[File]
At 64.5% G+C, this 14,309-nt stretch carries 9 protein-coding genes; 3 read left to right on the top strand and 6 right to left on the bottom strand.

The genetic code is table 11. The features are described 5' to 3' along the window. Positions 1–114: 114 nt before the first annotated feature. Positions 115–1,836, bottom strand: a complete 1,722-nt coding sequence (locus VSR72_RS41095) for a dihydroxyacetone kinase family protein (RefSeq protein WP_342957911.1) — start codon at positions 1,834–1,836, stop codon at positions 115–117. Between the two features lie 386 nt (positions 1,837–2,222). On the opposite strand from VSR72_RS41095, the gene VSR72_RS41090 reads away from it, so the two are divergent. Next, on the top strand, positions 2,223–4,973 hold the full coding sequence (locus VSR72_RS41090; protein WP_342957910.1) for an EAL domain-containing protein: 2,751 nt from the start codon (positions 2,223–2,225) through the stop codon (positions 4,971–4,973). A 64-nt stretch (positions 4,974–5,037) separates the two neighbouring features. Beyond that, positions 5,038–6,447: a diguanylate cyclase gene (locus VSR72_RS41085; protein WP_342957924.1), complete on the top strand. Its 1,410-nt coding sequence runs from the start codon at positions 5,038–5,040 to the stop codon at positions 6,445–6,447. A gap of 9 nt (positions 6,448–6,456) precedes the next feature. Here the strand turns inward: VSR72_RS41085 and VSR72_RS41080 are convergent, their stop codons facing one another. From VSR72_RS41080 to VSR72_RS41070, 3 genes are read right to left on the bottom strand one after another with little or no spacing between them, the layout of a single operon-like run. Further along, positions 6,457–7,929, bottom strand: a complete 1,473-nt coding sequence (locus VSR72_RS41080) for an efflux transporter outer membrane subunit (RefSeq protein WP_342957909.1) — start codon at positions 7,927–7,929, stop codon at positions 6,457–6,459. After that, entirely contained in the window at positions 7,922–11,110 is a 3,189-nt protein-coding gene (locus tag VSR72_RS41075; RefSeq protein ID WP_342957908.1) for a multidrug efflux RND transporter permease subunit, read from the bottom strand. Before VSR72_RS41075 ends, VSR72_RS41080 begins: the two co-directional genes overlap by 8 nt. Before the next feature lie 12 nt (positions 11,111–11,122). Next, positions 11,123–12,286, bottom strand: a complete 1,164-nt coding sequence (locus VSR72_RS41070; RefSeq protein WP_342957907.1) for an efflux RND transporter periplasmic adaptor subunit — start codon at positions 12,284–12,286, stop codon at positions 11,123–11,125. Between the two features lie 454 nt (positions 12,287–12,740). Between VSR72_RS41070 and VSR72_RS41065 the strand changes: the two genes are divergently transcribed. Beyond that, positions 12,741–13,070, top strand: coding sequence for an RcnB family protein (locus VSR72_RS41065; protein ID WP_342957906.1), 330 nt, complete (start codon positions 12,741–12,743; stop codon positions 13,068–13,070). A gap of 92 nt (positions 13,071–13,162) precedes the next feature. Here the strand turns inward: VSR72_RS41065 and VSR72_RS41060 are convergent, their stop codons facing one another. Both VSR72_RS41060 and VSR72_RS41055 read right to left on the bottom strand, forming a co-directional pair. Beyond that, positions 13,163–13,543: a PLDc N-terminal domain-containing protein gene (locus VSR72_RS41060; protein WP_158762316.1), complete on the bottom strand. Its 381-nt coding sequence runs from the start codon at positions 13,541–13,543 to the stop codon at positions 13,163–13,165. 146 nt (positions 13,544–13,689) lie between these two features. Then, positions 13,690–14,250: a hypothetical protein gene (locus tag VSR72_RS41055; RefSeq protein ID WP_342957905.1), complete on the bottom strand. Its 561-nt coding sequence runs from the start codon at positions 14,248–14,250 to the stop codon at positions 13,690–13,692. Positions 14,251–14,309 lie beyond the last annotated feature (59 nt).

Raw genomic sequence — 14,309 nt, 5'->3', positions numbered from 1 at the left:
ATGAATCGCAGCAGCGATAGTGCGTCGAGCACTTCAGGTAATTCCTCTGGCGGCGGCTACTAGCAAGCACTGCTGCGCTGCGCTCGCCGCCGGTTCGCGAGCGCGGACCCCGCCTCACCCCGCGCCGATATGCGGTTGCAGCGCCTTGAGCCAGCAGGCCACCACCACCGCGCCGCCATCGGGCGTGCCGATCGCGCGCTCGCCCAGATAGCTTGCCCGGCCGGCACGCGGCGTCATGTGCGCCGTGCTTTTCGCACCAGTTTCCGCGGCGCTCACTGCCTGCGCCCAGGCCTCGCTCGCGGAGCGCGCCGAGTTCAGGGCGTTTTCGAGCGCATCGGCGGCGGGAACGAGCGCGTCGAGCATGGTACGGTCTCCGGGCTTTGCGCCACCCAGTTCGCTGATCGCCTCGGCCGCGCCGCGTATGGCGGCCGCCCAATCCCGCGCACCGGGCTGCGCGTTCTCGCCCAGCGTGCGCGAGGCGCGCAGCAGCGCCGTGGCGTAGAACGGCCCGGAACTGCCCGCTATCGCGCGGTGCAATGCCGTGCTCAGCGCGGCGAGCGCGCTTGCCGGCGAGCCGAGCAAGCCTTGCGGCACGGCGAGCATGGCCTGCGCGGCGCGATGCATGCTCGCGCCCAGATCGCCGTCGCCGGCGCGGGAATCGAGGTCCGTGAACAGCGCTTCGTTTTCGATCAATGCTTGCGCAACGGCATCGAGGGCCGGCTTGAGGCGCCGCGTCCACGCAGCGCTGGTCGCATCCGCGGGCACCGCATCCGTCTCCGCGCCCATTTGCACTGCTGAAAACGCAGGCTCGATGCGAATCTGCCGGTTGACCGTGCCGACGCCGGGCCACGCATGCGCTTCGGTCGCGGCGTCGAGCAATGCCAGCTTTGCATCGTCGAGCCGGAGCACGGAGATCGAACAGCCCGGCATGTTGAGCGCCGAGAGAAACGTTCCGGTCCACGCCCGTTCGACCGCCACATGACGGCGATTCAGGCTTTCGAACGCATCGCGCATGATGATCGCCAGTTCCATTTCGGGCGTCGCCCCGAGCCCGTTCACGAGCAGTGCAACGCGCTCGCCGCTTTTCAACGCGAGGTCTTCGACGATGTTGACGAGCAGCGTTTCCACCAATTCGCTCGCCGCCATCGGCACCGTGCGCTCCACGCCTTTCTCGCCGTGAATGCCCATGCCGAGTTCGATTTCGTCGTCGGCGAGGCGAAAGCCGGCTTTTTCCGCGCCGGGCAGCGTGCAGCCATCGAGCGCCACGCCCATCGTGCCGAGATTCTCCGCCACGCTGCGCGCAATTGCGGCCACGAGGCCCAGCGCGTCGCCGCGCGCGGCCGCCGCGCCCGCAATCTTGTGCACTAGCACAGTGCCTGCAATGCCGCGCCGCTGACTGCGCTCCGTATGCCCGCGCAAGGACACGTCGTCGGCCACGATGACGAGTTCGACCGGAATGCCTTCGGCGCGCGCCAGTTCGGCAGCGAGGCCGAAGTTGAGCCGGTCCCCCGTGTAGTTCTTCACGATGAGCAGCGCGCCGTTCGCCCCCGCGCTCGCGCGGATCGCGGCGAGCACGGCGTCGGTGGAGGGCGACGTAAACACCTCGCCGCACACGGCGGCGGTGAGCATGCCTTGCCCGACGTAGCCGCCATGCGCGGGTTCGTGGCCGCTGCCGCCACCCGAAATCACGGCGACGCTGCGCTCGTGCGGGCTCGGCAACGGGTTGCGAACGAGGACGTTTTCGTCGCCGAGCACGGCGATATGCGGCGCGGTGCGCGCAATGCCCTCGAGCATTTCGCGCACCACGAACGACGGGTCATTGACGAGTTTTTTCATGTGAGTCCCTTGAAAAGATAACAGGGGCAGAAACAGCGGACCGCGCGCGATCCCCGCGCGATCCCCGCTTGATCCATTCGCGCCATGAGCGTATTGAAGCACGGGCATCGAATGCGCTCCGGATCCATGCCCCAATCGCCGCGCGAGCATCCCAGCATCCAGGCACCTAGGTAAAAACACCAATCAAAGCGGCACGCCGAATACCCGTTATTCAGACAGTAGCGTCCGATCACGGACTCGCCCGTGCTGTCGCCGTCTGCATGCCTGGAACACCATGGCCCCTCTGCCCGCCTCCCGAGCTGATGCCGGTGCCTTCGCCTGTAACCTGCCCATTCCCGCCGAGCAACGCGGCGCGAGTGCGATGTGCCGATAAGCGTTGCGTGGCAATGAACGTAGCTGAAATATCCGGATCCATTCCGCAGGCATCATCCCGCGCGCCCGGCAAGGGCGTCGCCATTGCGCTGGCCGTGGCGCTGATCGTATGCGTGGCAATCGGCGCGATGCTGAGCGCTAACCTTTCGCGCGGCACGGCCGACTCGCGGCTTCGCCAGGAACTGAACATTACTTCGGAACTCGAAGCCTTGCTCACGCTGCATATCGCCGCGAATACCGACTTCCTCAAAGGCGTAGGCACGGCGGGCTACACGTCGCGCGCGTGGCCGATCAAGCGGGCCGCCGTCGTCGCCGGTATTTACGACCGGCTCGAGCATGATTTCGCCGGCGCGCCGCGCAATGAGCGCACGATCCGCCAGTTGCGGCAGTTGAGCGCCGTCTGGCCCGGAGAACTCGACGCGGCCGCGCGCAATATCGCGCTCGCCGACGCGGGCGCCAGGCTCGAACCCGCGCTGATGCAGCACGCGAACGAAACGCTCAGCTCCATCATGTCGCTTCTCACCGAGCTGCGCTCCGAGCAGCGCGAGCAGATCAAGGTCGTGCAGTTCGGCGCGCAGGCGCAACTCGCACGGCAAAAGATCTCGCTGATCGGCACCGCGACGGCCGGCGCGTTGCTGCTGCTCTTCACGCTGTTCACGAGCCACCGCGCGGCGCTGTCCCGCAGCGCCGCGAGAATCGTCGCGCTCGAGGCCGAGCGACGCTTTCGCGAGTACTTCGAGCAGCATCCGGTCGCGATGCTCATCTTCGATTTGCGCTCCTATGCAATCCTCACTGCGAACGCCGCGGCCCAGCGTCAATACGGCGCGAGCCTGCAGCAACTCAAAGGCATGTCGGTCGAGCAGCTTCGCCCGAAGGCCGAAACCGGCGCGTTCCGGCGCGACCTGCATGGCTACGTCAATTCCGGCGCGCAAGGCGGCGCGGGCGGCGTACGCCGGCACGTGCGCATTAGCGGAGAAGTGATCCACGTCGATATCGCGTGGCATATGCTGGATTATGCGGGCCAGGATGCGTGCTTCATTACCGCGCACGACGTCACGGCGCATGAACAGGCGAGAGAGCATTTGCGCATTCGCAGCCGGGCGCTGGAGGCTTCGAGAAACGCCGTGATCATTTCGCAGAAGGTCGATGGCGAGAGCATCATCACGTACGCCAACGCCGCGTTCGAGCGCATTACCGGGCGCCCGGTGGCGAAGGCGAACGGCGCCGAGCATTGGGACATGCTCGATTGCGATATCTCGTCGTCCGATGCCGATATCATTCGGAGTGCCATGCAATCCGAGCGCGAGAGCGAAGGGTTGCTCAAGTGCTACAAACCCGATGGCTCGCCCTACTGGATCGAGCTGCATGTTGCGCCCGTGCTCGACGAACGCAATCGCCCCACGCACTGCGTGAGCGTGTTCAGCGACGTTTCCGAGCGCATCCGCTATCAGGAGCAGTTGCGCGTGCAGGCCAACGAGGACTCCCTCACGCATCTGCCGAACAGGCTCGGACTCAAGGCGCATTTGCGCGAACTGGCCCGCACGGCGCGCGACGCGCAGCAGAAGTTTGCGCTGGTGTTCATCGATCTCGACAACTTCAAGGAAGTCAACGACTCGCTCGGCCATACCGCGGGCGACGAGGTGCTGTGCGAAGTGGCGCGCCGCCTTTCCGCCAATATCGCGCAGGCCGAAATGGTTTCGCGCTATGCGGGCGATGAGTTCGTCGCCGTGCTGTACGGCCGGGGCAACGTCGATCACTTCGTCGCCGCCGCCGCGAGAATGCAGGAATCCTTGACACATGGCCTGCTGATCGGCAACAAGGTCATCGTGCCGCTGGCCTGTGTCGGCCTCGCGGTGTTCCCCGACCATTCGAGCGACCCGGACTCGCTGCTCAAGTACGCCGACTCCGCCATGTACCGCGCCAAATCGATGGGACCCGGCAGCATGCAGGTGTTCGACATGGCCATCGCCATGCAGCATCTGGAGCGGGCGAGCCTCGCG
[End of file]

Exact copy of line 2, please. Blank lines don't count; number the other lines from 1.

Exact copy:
The genetic code is table 11. The features are described 5' to 3' along the window. Positions 1–114: 114 nt before the first annotated feature. Positions 115–1,836, bottom strand: a complete 1,722-nt coding sequence (locus VSR72_RS41095) for a dihydroxyacetone kinase family protein (RefSeq protein WP_342957911.1) — start codon at positions 1,834–1,836, stop codon at positions 115–117. Between the two features lie 386 nt (positions 1,837–2,222). On the opposite strand from VSR72_RS41095, the gene VSR72_RS41090 reads away from it, so the two are divergent. Next, on the top strand, positions 2,223–4,973 hold the full coding sequence (locus VSR72_RS41090; protein WP_342957910.1) for an EAL domain-containing protein: 2,751 nt from the start codon (positions 2,223–2,225) through the stop codon (positions 4,971–4,973). A 64-nt stretch (positions 4,974–5,037) separates the two neighbouring features. Beyond that, positions 5,038–6,447: a diguanylate cyclase gene (locus VSR72_RS41085; protein WP_342957924.1), complete on the top strand. Its 1,410-nt coding sequence runs from the start codon at positions 5,038–5,040 to the stop codon at positions 6,445–6,447. A gap of 9 nt (positions 6,448–6,456) precedes the next feature. Here the strand turns inward: VSR72_RS41085 and VSR72_RS41080 are convergent, their stop codons facing one another. From VSR72_RS41080 to VSR72_RS41070, 3 genes are read right to left on the bottom strand one after another with little or no spacing between them, the layout of a single operon-like run. Further along, positions 6,457–7,929, bottom strand: a complete 1,473-nt coding sequence (locus VSR72_RS41080) for an efflux transporter outer membrane subunit (RefSeq protein WP_342957909.1) — start codon at positions 7,927–7,929, stop codon at positions 6,457–6,459. After that, entirely contained in the window at positions 7,922–11,110 is a 3,189-nt protein-coding gene (locus tag VSR72_RS41075; RefSeq protein ID WP_342957908.1) for a multidrug efflux RND transporter permease subunit, read from the bottom strand. Before VSR72_RS41075 ends, VSR72_RS41080 begins: the two co-directional genes overlap by 8 nt. Before the next feature lie 12 nt (positions 11,111–11,122). Next, positions 11,123–12,286, bottom strand: a complete 1,164-nt coding sequence (locus VSR72_RS41070; RefSeq protein WP_342957907.1) for an efflux RND transporter periplasmic adaptor subunit — start codon at positions 12,284–12,286, stop codon at positions 11,123–11,125. Between the two features lie 454 nt (positions 12,287–12,740). Between VSR72_RS41070 and VSR72_RS41065 the strand changes: the two genes are divergently transcribed. Beyond that, positions 12,741–13,070, top strand: coding sequence for an RcnB family protein (locus VSR72_RS41065; protein ID WP_342957906.1), 330 nt, complete (start codon positions 12,741–12,743; stop codon positions 13,068–13,070). A gap of 92 nt (positions 13,071–13,162) precedes the next feature. Here the strand turns inward: VSR72_RS41065 and VSR72_RS41060 are convergent, their stop codons facing one another. Both VSR72_RS41060 and VSR72_RS41055 read right to left on the bottom strand, forming a co-directional pair. Beyond that, positions 13,163–13,543: a PLDc N-terminal domain-containing protein gene (locus VSR72_RS41060; protein WP_158762316.1), complete on the bottom strand. Its 381-nt coding sequence runs from the start codon at positions 13,541–13,543 to the stop codon at positions 13,163–13,165. 146 nt (positions 13,544–13,689) lie between these two features. Then, positions 13,690–14,250: a hypothetical protein gene (locus tag VSR72_RS41055; RefSeq protein ID WP_342957905.1), complete on the bottom strand. Its 561-nt coding sequence runs from the start codon at positions 14,248–14,250 to the stop codon at positions 13,690–13,692. Positions 14,251–14,309 lie beyond the last annotated feature (59 nt).